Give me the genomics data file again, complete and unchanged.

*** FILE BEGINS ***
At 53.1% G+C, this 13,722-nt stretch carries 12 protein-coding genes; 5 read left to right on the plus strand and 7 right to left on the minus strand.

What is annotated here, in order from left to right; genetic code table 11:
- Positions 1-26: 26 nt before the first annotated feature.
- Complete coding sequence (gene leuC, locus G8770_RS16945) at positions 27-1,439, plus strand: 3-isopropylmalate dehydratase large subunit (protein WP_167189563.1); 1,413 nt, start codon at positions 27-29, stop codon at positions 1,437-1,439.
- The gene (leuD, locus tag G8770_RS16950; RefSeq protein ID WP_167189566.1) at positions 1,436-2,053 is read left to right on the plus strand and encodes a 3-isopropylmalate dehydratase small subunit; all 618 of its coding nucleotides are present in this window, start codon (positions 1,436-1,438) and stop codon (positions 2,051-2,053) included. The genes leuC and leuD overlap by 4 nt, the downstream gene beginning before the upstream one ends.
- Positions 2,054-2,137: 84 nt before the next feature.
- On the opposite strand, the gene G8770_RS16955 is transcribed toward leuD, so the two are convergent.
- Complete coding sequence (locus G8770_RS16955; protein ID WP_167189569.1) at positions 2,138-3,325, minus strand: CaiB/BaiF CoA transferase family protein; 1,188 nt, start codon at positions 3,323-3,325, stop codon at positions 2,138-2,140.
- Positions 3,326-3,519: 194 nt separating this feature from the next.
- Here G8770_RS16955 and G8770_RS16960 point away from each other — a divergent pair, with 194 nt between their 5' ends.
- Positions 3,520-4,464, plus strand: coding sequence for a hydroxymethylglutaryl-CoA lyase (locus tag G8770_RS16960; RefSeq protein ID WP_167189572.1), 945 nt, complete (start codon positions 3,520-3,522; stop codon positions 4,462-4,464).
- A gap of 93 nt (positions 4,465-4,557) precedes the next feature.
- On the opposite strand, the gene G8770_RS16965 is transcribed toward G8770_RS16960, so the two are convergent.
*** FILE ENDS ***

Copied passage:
At 53.1% G+C, this 13,722-nt stretch carries 12 protein-coding genes; 5 read left to right on the plus strand and 7 right to left on the minus strand.

What is annotated here, in order from left to right; genetic code table 11:
- Positions 1-26: 26 nt before the first annotated feature.
- Complete coding sequence (gene leuC, locus G8770_RS16945) at positions 27-1,439, plus strand: 3-isopropylmalate dehydratase large subunit (protein WP_167189563.1); 1,413 nt, start codon at positions 27-29, stop codon at positions 1,437-1,439.
- The gene (leuD, locus tag G8770_RS16950; RefSeq protein ID WP_167189566.1) at positions 1,436-2,053 is read left to right on the plus strand and encodes a 3-isopropylmalate dehydratase small subunit; all 618 of its coding nucleotides are present in this window, start codon (positions 1,436-1,438) and stop codon (positions 2,051-2,053) included. The genes leuC and leuD overlap by 4 nt, the downstream gene beginning before the upstream one ends.
- Positions 2,054-2,137: 84 nt before the next feature.
- On the opposite strand, the gene G8770_RS16955 is transcribed toward leuD, so the two are convergent.
- Complete coding sequence (locus G8770_RS16955; protein ID WP_167189569.1) at positions 2,138-3,325, minus strand: CaiB/BaiF CoA transferase family protein; 1,188 nt, start codon at positions 3,323-3,325, stop codon at positions 2,138-2,140.
- Positions 3,326-3,519: 194 nt separating this feature from the next.
- Here G8770_RS16955 and G8770_RS16960 point away from each other — a divergent pair, with 194 nt between their 5' ends.
- Positions 3,520-4,464, plus strand: coding sequence for a hydroxymethylglutaryl-CoA lyase (locus tag G8770_RS16960; RefSeq protein ID WP_167189572.1), 945 nt, complete (start codon positions 3,520-3,522; stop codon positions 4,462-4,464).
- A gap of 93 nt (positions 4,465-4,557) precedes the next feature.
- On the opposite strand, the gene G8770_RS16965 is transcribed toward G8770_RS16960, so the two are convergent.